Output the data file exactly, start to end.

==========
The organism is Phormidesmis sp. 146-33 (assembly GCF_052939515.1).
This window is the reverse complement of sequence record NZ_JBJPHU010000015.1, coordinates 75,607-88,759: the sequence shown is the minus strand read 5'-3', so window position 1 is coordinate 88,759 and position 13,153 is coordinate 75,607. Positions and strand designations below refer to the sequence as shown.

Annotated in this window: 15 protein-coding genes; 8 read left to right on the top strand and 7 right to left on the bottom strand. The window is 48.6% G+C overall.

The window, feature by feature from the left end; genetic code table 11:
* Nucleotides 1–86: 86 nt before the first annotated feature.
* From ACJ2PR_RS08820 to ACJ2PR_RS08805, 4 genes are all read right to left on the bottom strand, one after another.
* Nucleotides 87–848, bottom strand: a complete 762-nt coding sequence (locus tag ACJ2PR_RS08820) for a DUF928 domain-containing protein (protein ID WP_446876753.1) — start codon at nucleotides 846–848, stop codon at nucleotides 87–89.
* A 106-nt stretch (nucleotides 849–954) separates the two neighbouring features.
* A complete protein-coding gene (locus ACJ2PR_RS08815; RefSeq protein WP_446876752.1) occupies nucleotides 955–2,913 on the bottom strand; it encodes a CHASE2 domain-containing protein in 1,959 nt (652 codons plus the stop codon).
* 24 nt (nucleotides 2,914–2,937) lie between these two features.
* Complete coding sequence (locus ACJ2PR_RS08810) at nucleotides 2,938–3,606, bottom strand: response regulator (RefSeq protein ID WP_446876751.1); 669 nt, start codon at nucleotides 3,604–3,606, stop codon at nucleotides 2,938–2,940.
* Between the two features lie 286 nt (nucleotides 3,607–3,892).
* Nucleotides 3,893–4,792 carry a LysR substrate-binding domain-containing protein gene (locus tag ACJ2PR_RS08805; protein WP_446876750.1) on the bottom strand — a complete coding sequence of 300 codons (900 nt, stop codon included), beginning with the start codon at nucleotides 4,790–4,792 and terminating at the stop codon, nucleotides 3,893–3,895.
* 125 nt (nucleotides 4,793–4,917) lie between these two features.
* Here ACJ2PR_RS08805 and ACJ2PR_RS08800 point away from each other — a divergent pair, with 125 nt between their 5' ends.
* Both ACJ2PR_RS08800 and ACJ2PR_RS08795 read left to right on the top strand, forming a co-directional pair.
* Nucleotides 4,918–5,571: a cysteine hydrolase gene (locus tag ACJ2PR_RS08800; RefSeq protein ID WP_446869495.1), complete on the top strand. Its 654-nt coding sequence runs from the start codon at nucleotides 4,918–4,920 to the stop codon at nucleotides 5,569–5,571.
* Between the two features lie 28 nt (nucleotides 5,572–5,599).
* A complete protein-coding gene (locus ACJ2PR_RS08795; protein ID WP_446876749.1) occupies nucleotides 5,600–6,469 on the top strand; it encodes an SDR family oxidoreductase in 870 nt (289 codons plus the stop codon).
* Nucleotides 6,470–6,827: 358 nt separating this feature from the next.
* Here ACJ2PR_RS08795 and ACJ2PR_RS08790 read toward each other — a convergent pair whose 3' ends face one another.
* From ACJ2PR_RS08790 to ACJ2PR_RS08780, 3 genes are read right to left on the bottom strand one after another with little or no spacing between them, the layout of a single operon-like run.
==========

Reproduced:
The organism is Phormidesmis sp. 146-33 (assembly GCF_052939515.1).
This window is the reverse complement of sequence record NZ_JBJPHU010000015.1, coordinates 75,607-88,759: the sequence shown is the minus strand read 5'-3', so window position 1 is coordinate 88,759 and position 13,153 is coordinate 75,607. Positions and strand designations below refer to the sequence as shown.

Annotated in this window: 15 protein-coding genes; 8 read left to right on the top strand and 7 right to left on the bottom strand. The window is 48.6% G+C overall.

The window, feature by feature from the left end; genetic code table 11:
* Nucleotides 1–86: 86 nt before the first annotated feature.
* From ACJ2PR_RS08820 to ACJ2PR_RS08805, 4 genes are all read right to left on the bottom strand, one after another.
* Nucleotides 87–848, bottom strand: a complete 762-nt coding sequence (locus tag ACJ2PR_RS08820) for a DUF928 domain-containing protein (protein ID WP_446876753.1) — start codon at nucleotides 846–848, stop codon at nucleotides 87–89.
* A 106-nt stretch (nucleotides 849–954) separates the two neighbouring features.
* A complete protein-coding gene (locus ACJ2PR_RS08815; RefSeq protein WP_446876752.1) occupies nucleotides 955–2,913 on the bottom strand; it encodes a CHASE2 domain-containing protein in 1,959 nt (652 codons plus the stop codon).
* 24 nt (nucleotides 2,914–2,937) lie between these two features.
* Complete coding sequence (locus ACJ2PR_RS08810) at nucleotides 2,938–3,606, bottom strand: response regulator (RefSeq protein ID WP_446876751.1); 669 nt, start codon at nucleotides 3,604–3,606, stop codon at nucleotides 2,938–2,940.
* Between the two features lie 286 nt (nucleotides 3,607–3,892).
* Nucleotides 3,893–4,792 carry a LysR substrate-binding domain-containing protein gene (locus tag ACJ2PR_RS08805; protein WP_446876750.1) on the bottom strand — a complete coding sequence of 300 codons (900 nt, stop codon included), beginning with the start codon at nucleotides 4,790–4,792 and terminating at the stop codon, nucleotides 3,893–3,895.
* 125 nt (nucleotides 4,793–4,917) lie between these two features.
* Here ACJ2PR_RS08805 and ACJ2PR_RS08800 point away from each other — a divergent pair, with 125 nt between their 5' ends.
* Both ACJ2PR_RS08800 and ACJ2PR_RS08795 read left to right on the top strand, forming a co-directional pair.
* Nucleotides 4,918–5,571: a cysteine hydrolase gene (locus tag ACJ2PR_RS08800; RefSeq protein ID WP_446869495.1), complete on the top strand. Its 654-nt coding sequence runs from the start codon at nucleotides 4,918–4,920 to the stop codon at nucleotides 5,569–5,571.
* Between the two features lie 28 nt (nucleotides 5,572–5,599).
* A complete protein-coding gene (locus ACJ2PR_RS08795; protein ID WP_446876749.1) occupies nucleotides 5,600–6,469 on the top strand; it encodes an SDR family oxidoreductase in 870 nt (289 codons plus the stop codon).
* Nucleotides 6,470–6,827: 358 nt separating this feature from the next.
* Here ACJ2PR_RS08795 and ACJ2PR_RS08790 read toward each other — a convergent pair whose 3' ends face one another.
* From ACJ2PR_RS08790 to ACJ2PR_RS08780, 3 genes are read right to left on the bottom strand one after another with little or no spacing between them, the layout of a single operon-like run.